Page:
The final countdown is on, and the Worlds is now merely 10 days away from starting! With the majority of the jiu-jitsu competitors around training solely for the Worlds this weekend, there is little to look back on in the competition scene. So this week we will be looking back at a few individuals at World championships past that have built their names from “champions” to “sports icon’s.”

Some believe that on the biggest stage the legends of the sport know how to bring their best, and these three athletes we are going to look at knew how to bring out their very best year after year. It is one thing to become a World champion at black belt, but it is totally something else to continue winning it and in dominant fashion. Rubens “Cobrinha” Charles, Marcelo Garcia and Roger Gracie are those three athletes we will be looking at today, and we will show just how they defined the art of dominance and became multiple-time World champions.

Rubens “Cobrinha” Charles

When “Cobrinha” entered the Worlds for the first time as a black belt in 2006, no one even knew who he was since he never accomplished much at the lower ranks. Charles wasn’t seeded high in the brackets, and there was no predictor that saw him making any noise out of the featherweight category. But to the surprise of many, the feisty featherweight from Alliance would not only win the category, but man-handle it. He cruised into the finals, and there dismantled former World champion Marcio Feitosa by an 8-0 score. As a friend of Feitosa, the next day I even asked him who that guy was he fought in the final and he replied, “I really have no idea.” That once little-known World champion would become a legend of the sport as he held onto the featherweight crown until 2010 when Rafael Mendes finally overcame “Cobrinha.” But during those four years, there was an air of absolute dominance that no one had ever seen at the lighter weight categories and may never see again.

Marcelo Garcia

Unlike Charles, Garcia wasn’t entirely unknown when he won the Worlds at black belt for the first time back in 2004. Garcia was a pretty popular up-and-coming brown belt, but no one could have ever expected he’d become such a power house nowadays. At brown and in his first year at black belt, he was always “Mr. Almost,” placing in second or third but unable to get by guys such as Ronaldo “Jacare” Souza or Fernando Terere. But in 2004, something clicked and he hasn’t lost at the World Championships since. In the five World Championships he’s competed in since 2004, he has won five gold medals, making him one of the most decorated competitors ever at the Worlds. He has defeated all comers, from Andre Galvao to Lucas Leite to Kayron Gracie to Claudio Calasans. In 2012, Garcia will be looking to defend his title for a fourth straight year. Who could possibly solve the riddle and end his reign this year? Who has the ability to beat a winning streak that has carried for eight years?

Roger Gracie

Without a doubt, Roger Gracie is and may always be considered the greatest jiu-jitsu competitor the world has ever seen. No matter who comes along in the future, there may never be anyone who can top all that he has done over the years. Starting in 2004 and going until 2010, Gracie obtained ten gold medals in the black belt category, seven in his weight category and three in the absolute category. Not only has Gracie won ten World titles, but he has won them in fascinating fashion. There is no flash in his game and not too much explosiveness; he beats you to death with basics. There are no secrets to his game yet no one can figure him out, and year after year people come in thinking they have a good game plan for the Gracie only to succumb to a choke from the mount, yet again.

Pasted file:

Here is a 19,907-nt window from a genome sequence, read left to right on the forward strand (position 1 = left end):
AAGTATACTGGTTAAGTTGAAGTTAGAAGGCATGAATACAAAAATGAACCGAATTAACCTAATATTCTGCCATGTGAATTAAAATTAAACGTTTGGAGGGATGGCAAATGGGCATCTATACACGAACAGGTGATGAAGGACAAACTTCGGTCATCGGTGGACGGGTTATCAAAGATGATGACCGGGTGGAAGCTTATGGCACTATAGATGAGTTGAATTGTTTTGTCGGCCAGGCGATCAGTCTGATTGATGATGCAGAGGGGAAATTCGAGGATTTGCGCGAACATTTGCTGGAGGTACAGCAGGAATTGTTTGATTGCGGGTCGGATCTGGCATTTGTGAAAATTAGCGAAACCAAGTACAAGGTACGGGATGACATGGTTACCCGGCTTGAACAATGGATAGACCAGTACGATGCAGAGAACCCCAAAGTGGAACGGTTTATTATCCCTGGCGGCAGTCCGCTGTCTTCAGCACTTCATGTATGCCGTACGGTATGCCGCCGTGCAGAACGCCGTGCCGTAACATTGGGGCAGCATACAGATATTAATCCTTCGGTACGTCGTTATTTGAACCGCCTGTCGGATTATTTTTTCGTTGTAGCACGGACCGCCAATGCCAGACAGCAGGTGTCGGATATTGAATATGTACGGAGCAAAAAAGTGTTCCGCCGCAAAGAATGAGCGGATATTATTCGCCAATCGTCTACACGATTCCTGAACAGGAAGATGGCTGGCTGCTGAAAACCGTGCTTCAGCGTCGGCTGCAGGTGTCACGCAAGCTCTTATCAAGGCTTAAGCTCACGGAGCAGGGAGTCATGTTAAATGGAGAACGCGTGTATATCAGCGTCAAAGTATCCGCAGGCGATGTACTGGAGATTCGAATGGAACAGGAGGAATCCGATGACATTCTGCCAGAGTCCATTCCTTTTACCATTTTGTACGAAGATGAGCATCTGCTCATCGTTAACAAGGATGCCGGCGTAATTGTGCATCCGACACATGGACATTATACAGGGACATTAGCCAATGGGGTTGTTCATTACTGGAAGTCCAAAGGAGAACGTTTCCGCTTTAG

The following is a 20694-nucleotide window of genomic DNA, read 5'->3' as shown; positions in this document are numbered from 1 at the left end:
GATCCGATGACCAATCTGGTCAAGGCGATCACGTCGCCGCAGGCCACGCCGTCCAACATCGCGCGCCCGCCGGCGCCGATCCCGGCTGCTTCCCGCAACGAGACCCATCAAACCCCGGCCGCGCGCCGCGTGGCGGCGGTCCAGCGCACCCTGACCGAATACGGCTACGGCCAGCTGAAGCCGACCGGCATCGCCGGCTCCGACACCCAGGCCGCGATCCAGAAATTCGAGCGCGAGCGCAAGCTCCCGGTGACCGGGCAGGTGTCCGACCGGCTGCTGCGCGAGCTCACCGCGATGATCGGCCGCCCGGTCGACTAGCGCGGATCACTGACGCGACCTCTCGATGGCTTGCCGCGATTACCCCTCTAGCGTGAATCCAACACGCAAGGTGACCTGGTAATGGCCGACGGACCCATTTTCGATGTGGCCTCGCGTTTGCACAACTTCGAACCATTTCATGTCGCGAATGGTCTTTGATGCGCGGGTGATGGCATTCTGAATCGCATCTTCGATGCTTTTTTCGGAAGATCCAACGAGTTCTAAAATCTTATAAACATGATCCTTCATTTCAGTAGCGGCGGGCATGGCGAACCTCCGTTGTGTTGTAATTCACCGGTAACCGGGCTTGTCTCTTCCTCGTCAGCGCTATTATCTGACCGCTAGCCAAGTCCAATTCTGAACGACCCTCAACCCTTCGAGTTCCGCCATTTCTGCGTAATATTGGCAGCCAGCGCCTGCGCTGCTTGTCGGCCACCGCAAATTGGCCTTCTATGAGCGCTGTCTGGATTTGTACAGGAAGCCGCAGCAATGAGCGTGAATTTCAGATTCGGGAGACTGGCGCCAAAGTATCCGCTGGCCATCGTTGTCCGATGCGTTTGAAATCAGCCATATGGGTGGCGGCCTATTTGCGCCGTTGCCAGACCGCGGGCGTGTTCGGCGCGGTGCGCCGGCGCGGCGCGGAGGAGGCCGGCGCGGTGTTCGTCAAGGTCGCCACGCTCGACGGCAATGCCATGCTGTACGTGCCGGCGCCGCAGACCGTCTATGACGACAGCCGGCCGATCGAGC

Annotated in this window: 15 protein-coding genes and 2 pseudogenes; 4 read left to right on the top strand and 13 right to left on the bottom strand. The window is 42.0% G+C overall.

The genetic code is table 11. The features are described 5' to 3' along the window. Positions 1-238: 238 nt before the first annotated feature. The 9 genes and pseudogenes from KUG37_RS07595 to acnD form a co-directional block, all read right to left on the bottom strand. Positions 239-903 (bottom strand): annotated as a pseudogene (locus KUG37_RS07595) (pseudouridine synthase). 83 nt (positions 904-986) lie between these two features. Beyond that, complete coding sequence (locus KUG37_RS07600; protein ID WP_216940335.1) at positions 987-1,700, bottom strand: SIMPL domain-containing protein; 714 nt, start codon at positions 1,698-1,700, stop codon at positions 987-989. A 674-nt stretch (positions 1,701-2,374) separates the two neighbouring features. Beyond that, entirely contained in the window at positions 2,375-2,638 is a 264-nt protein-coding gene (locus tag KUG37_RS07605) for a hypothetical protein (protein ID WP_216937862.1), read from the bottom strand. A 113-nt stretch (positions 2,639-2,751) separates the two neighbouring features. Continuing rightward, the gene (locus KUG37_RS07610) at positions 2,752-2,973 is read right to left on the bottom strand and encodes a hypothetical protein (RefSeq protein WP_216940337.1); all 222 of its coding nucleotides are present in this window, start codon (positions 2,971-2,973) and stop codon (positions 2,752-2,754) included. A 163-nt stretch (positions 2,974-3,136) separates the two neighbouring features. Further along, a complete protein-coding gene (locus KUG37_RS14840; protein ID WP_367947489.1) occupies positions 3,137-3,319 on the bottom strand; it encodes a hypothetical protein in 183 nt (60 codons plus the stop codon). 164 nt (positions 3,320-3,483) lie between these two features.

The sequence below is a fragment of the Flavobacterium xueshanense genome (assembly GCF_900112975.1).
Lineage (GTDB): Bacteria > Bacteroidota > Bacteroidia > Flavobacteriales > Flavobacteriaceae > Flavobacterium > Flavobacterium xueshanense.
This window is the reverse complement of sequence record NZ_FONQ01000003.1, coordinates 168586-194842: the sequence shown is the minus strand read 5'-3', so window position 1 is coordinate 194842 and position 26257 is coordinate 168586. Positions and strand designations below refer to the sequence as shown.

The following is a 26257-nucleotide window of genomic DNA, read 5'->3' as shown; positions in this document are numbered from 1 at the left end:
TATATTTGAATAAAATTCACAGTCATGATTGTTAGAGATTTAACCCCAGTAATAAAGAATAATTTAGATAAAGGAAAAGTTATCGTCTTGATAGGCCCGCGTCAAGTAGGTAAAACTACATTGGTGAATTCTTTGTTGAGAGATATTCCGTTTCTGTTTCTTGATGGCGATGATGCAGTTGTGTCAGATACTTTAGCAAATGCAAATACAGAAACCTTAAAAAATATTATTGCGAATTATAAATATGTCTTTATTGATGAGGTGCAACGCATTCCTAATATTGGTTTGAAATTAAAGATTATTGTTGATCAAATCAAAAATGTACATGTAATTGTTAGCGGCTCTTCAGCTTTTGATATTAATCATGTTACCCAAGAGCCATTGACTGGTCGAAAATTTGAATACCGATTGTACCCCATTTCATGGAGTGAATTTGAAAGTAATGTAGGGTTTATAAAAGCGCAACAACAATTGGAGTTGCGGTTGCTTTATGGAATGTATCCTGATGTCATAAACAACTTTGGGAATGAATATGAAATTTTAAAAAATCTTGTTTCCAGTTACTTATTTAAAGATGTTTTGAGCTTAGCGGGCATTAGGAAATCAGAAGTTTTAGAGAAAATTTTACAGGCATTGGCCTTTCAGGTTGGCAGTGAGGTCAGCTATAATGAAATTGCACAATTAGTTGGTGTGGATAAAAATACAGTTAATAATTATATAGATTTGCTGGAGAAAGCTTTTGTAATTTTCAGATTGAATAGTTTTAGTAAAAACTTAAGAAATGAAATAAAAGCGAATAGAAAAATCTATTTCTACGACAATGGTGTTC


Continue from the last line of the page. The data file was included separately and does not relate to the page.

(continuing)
Probably Roger’s most defining performance came in 2009, where he not only defeated all nine of his opponents, but submitted them all with a choke from the mounted position. Also, it wasn’t like he was going through a bunch of nobodies; the notable names of competitors he finished included Rafael Lovato Jr., Claudio Calasans, Ricardo “Demente” Abreu, and Romulo Barral in the absolute final. The year 2009 was so historic and so memorable that 2010 was considered a down year even though he won weight and absolute again (he finished six of his seven opponents).

Now, although Gracie is focusing himself on MMA and new jiu-jitsu competitors such as Rodolfo Vieira and Rafael Mendes are re-defining the art of dominance, we must never forget what Gracie brought to the Worlds, and that we may never see a reign of dominance quite like that again.

Who has the potential to be the next Marcelo, Cobrinha or Roger? Do you think we could see them appear in 2012? Please comment below and let your voice be heard! Osss!

Photo: Roger Gracie (Gracie Mag)

About The Author

Gianni Grippo
Brazilian Jiu-Jitsu Contributor
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Gianni Grippo is a black belt in Brazilian Jiu-Jitsu under Marcelo Garcia and trains at the Marcelo Garcia Academy in New York City. Besides being a big fan of the sport, Gianni is also an avid competitor and has ranked among the best in the World from blue to brown belt winning 6 IBJJF World titles and 7 Pan Championships. Still at 21, Gianni looks to continue to compete for many years to come as his main goals are to win the World championships at black belt and win the ADCC title.